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Why Mikel Arteta was right to criticise the officials

Why Mikel Arteta was right to criticise the officials

“Embarrassing, it’s an absolute disgrace, that’s what it is: a disgrace. There’s so much at stake, we’ve put in so many hours to compete at the highest level and you cannot imagine the amount of messages we’ve had saying this cannot continue. It’s embarrassing.”

Those were the words of Arsenal manager Mikel Arteta following his side’s 1-0 loss to Newcastle, in which Anthony Gordon’s goal was controversially allowed to stand despite a potential foul, a possible offside and the ball appearing to be out of play.

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This was far from the only contentious decision in the game, with Newcastle midfielder Bruno Guimaraes escaping a red card for an apparent elbow, and Arsenal forward Kai Havertz avoiding red for a two-footed challenge in the first half.

Saturday evening’s game was yet another in a long list of games to be overshadowed by refereeing decisions this season, with the PGMOL coming under increasing pressure to improve officiating standards.

In September, a communication error between VAR and the referee led to Liverpool’s Luis Diaz’s goal against Tottenham being wrongly ruled out for offside, whilst in August, Wolves were denied a penalty when Manchester United goalkeeper Andre Onana brought down Sasa Kalajdzic in the box, with the PGMOL forced to issue apologies in both instances.

Mikel Arteta is far from the first manager to call out officiating this season, with Wolves boss Gary O’Neil going on a scathing rant following a penalty decision given against his team in their recent 2-2 draw with Newcastle.

“It was a scandalous decision. It was a terrible on-field decision, and terrible that VAR didn’t intervene so I thought they got it badly wrong” O’Neil said post-match.

However, Mikel Arteta’s comments stirred up the most furore, with pundits quick to call out Arsenal after they released a statement backing their manager’s comments.

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Sky Sports pundit Jamie Carragher said: “This is not a moment to jump on the bandwagon with VAR and just batter people at Stockley Park and the officials because that’s not right.”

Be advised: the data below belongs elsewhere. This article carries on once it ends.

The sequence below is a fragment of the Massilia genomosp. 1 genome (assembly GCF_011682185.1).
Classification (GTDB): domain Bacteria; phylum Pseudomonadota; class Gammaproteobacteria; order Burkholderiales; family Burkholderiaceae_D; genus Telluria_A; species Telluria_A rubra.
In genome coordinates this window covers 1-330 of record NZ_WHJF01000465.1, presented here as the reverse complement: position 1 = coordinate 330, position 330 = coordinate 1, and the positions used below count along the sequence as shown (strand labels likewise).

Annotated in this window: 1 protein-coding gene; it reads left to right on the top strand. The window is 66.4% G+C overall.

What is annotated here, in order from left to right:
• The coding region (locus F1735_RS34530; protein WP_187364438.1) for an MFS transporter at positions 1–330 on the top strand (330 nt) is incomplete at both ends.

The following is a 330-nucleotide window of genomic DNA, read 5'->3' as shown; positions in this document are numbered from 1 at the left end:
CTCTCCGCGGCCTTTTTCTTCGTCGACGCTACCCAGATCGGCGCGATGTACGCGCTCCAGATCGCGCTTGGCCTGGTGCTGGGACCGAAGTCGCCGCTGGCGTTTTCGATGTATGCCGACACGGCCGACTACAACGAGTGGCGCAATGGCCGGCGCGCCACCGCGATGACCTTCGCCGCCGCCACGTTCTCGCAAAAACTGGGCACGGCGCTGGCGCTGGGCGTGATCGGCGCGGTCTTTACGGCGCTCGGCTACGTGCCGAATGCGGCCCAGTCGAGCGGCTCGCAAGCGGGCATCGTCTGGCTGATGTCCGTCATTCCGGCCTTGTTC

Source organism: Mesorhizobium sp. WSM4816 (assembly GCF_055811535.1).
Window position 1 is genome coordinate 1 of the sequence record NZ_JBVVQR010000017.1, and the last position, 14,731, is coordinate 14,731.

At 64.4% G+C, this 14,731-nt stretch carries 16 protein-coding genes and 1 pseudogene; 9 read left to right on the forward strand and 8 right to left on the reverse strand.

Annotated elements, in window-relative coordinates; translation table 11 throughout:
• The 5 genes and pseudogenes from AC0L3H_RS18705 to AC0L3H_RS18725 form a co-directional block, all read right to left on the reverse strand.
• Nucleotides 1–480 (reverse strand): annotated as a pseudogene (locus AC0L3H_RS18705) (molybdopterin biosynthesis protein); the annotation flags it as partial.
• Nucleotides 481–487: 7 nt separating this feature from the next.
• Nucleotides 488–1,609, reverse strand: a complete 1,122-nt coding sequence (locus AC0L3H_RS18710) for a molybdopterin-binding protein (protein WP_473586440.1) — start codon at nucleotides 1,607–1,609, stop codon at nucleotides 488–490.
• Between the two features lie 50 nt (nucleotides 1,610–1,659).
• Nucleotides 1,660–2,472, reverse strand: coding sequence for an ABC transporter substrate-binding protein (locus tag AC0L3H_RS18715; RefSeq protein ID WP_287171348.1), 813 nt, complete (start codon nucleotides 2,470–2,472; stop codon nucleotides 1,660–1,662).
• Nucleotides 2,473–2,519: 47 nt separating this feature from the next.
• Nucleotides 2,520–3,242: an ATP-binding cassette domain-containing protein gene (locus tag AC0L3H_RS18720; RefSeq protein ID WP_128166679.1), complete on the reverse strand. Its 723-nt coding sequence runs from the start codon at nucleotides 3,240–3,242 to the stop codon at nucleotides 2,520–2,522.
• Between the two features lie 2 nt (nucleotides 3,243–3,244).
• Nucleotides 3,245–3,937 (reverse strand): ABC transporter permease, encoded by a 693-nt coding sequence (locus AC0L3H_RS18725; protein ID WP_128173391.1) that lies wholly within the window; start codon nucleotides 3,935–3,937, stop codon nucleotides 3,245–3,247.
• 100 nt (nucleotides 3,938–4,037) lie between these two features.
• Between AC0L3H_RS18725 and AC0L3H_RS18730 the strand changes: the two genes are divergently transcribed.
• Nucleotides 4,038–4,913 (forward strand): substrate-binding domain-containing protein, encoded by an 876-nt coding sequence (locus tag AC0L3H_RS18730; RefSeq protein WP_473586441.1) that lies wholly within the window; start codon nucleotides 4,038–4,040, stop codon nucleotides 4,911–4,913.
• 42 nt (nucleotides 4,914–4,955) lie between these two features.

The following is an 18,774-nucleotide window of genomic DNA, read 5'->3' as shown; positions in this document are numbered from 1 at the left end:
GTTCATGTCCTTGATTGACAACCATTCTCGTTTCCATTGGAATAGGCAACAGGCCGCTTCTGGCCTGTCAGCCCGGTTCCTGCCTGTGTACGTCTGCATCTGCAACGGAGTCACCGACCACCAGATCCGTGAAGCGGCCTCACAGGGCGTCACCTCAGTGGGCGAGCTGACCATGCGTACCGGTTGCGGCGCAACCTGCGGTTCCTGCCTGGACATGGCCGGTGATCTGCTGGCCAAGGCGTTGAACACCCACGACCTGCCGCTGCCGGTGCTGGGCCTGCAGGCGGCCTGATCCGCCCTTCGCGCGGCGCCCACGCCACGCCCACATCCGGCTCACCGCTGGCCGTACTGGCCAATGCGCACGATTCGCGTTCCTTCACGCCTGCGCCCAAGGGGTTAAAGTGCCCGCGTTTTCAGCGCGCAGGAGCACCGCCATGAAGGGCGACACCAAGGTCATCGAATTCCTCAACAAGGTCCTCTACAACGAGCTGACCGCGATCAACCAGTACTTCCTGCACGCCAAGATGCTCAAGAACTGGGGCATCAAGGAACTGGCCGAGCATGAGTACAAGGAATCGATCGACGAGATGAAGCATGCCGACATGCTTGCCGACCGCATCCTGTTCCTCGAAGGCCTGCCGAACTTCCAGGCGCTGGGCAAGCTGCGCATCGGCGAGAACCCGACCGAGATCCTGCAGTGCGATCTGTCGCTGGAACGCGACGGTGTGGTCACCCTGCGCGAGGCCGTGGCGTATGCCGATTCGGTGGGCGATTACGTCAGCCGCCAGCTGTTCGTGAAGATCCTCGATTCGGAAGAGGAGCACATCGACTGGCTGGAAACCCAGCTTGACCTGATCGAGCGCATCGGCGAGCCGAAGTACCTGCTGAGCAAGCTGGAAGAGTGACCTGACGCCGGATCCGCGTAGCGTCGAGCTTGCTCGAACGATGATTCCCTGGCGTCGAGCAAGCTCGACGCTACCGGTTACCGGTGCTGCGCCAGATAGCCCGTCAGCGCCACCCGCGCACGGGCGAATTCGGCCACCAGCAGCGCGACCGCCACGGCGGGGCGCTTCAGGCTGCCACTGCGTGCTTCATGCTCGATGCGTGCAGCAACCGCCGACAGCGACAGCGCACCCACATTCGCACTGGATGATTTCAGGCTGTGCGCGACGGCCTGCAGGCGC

Former Liverpool striker Michael Owen posted on social media: “The only (in his words) “embarrassing” and “disgraceful” thing about it was Arteta’s behaviour.

“A common occurrence that damages the game more than any incorrect decision. For his club to now release a statement moaning about the standard of officiating is poor and sadly for a team of Arsenal’s standing, totally classless.”

While a club publishing a statement in support of comments made by their manager is not commonplace, it does not seem an altogether unreasonable thing to do.

Mikel Arteta’s comments were of an emotional manager who felt his team had been robbed of a valuable away point.

Suggestions that such words, and subsequent statements in support, somehow undermine the officials simply do not wash.

The fact is that referees have been making far too many mistakes of late, as proven by the number of apologies given by the PGMOL over reason seasons.

Mikel Arteta is well within his rights to call out officiating when it does not meet the standards expected of the so-called “best league in the world” – the Spaniard was simply echoing the thoughts of many fans on Saturday night, both Arsenal supporters and neutrals.

Every single week, we are forced to accept terrible decisions, with both the officials on the field and those operating VAR seemingly unable to make the correct calls on a consistent basis.

Whether Newcastle’s goal should have stood or not is debatable; the ball was most likely not 100% out of play, the offside decision could not be proved either way due to a lack of camera angles, and the possible foul was one that both has and hasn’t been given in the past.

What should not be a debate however is a manager’s right to speak; the Gunners’ boss did nothing but vent his frustrations at a decision as other managers do regularly.

If Arsenal were to go on a bad run of form, people would be questioning Mikel Arteta, speculating whether he is the right man to lead the club, so why should the officials be immune to such questioning?

Decisions by referees can end up costing managers their jobs, and Newcastle’s goal, coupled with Guimaraes avoiding a red card, could prove costly for the North London club come the end of the season.

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Criticism of officials must not cross the line – nobody wants to see death threats sent to them as we saw in rugby union recently with World Cup final referee Wayne Barnes – but Mikel Arteta’s comments definitely did not traverse into such territory.

Everyone in football ultimately wants the same thing – as few officiating mistakes as possible with as little interruption to the action on the field as possible.

VAR has been a success in many ways, with far fewer goals wrongly awarded or disallowed due to offsides, and fewer fouls in the box missed. Still, it’s clear that despite the technology having been in English football for several years now, the people operating it are still not quite getting it right.

The only way things will improve is if managers continue to call out those in charge when they get things wrong – shutting up and accepting bad refereeing is no good for anyone.

Pundits can criticise Mikel Arteta and Arsenal as much as they like, but they felt aggrieved and were right to voice their anger at yet more poor officiating.

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